D.J. Opperman

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Diederik (or Dirk) Johannes Opperman, commonly referred to as D.J. Opperman, (1914-1985) was a hugely influential Afrikaans poet, dramatist, critic and university lecturer.

His most formidable contribution to South African literature (besides his own resounding poetry), must be the comprehensive Groot Verseboek (“Great book of verse”) which first appeared in 1956, and became the definitive canonizing instrument in Afrikaans literature, a work he periodically updated. He was editor of the journal Standpunte for many years, while his poetry workshop in the University of Stellenbosch’s Department of Afrikaans and Dutch was enormously influential, with numerous later poets, writers, critics and dramatists passing through his hands. (Among these later dramatists were Pieter Fourie, Herman Pretorius, Marlene van Niekerk, Charles Fryer and others. (Tucker)

He was awarded the Hertzog Prize four times: twice for Afrikaans Drama (1956 & 1969) and twice for Afrikaans poetry (1947 & 1980).

Biography

Youth

He was born on 29 September 1914 in Dundee in Natal, where he grew up. He went to school in the towns of Estcourt and Vryheid.

Training

Studied at the University of Natal and graduated with an M.A. Degree.

Career

Directly after graduating from university Opperman first taught at schools in Pietermaritzburg and Johannesburg. He later on became editor of the popular weekly Afrikaans-language general interest family magazine, Die Huisgenoot. In 1949 he became a lecturer at the University of Cape Town. In 1960 he was appointed professor of Afrikaans at the University of Stellenbosch, a position he filled until his retirement in 1975. During this period he also served on the editorial board of the publication Standpunte ("Points of View"). Dirk Opperman died in Stellenbosch in 1985.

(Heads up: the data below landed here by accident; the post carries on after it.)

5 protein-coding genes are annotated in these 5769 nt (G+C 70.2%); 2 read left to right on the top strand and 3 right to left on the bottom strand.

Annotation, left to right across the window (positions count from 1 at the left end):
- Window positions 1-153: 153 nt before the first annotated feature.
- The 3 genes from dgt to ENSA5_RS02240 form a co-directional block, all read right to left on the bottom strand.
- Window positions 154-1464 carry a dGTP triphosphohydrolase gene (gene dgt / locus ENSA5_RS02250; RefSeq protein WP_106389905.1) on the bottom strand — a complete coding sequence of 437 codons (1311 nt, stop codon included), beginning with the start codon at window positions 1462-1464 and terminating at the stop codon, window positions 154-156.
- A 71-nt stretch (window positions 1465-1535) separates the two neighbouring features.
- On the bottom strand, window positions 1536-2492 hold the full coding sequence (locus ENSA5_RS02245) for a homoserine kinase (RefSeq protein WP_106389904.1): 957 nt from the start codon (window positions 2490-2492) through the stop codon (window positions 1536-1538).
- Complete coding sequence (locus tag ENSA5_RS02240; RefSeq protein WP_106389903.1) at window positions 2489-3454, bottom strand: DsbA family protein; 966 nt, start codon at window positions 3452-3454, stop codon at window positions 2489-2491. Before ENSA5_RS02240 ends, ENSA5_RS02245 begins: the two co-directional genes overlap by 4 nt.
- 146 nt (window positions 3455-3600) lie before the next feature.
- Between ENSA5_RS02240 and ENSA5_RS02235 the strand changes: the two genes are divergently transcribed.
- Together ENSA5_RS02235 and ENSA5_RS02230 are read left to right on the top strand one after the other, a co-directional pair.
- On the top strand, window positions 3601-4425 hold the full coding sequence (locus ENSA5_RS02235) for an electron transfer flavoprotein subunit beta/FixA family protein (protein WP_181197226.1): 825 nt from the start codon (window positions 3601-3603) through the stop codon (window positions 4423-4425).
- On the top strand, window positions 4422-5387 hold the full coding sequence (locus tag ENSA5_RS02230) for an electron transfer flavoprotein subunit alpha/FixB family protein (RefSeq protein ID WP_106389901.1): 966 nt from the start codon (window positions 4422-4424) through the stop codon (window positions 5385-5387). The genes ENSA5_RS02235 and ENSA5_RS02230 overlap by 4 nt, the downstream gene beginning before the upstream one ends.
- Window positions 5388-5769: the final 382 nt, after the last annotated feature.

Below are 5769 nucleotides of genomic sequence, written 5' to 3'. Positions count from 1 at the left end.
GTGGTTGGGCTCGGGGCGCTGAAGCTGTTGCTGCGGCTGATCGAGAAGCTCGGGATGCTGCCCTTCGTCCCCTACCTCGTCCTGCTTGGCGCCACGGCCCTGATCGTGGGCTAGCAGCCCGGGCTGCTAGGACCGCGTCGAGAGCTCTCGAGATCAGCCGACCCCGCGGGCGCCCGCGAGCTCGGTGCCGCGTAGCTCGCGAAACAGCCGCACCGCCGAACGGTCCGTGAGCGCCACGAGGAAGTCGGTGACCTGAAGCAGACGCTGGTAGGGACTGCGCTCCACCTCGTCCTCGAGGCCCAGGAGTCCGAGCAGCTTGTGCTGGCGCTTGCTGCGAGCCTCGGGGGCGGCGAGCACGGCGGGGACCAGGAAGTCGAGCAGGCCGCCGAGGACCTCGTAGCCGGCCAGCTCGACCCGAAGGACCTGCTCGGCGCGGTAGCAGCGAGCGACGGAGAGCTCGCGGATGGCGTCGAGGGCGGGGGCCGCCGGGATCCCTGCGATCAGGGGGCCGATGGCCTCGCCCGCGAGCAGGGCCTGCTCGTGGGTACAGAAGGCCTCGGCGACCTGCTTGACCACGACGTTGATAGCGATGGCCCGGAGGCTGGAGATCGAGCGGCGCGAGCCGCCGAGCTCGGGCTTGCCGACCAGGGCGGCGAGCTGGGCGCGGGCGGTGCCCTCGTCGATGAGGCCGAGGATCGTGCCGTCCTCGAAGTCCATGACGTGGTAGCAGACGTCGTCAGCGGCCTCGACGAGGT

Contribution to SA theatre, film, media and/or performance

Opperman wrote three full-length stage plays, all verse plays: Periandros van Korinthe (1954), Vergelegen (1956) and Voëlvry (1968).

His plays were however seldom really effective on stage and certainly the weakest of his literary works, despite the perrenial prescription of Periandros van Korinthe as a drama text for schools and universities. Nevertheless, he was twice awarded the Hertzog Prize for Drama. (Tucker)

Awards, etc

Hertzog Prize for Afrikaans Poetry: 1947 (Heilige Beeste) and 1980 (Komas uit 'n bamboesstok).

Hertzog Prize for Afrikaans Drama: 1956 (Periandros van Korinthe) and 1969 (Voëlvry).

Gustav Preller Prize for Literature and Literary Criticism (1985).

SA Academy of Arts and Science: Honorary Member (1983).

CNA Award for: Dolosse (1964) and Komas uit 'n bamboesstok (1980).

WA Hofmeyr Prize for: Periandros van Korinthe (1954), Blom en Baaierd (1956), Dolosse (1966) and Komas uit 'n bamboesstok (1980).

Louis Luyt Prize for : Komas uit 'n bamboesstok (1980).

Honorary Doctorates from: University of Natal (1968), University of Stellenbosch (1976), University of Cape Town (1980) and University of Pretoria (1982).

Sources

Tucker, 1997

Wikipedia [1]

Afrikaans Wikipedia [2]

Stellenbosch Writers website [3]

LitNet [4]

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